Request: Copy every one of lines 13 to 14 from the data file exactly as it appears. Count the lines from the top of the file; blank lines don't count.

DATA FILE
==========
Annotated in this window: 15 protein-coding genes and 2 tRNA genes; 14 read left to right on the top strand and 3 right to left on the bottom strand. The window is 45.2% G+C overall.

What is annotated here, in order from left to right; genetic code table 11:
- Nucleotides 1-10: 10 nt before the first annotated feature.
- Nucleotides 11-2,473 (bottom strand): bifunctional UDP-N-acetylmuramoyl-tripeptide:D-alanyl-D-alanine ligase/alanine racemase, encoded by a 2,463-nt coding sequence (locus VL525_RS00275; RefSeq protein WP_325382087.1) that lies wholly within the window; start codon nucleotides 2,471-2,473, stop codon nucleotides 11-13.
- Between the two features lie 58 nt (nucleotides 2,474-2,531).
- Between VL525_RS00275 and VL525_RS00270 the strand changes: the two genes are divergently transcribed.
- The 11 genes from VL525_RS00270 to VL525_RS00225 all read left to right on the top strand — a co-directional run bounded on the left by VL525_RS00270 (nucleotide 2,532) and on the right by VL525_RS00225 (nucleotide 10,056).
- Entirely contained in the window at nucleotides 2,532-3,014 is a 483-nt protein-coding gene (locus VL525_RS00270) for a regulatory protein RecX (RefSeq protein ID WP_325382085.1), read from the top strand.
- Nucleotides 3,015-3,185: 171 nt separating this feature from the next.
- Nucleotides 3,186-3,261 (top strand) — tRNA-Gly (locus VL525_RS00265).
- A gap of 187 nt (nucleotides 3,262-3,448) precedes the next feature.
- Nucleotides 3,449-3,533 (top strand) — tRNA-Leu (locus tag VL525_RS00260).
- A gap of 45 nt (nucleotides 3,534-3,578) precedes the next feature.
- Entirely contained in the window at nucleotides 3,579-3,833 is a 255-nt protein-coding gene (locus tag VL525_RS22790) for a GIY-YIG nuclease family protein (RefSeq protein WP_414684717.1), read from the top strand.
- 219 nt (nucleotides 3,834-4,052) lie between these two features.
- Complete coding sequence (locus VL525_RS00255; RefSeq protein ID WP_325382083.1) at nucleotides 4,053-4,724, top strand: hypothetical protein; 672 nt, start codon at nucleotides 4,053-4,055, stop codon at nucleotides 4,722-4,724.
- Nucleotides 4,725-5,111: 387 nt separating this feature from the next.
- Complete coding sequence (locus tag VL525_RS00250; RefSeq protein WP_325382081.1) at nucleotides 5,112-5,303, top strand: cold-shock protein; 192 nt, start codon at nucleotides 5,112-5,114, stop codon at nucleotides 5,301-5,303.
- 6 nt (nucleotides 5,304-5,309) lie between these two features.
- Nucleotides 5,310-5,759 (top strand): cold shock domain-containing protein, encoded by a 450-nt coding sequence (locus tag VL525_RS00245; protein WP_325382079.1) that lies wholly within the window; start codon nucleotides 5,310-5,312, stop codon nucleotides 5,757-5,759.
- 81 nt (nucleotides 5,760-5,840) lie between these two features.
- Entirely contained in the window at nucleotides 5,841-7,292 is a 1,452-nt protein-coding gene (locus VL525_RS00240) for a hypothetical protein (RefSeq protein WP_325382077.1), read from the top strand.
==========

- A gap of 45 nt (nucleotides 3,534-3,578) precedes the next feature.
- Entirely contained in the window at nucleotides 3,579-3,833 is a 255-nt protein-coding gene (locus tag VL525_RS22790) for a GIY-YIG nuclease family protein (RefSeq protein WP_414684717.1), read from the top strand.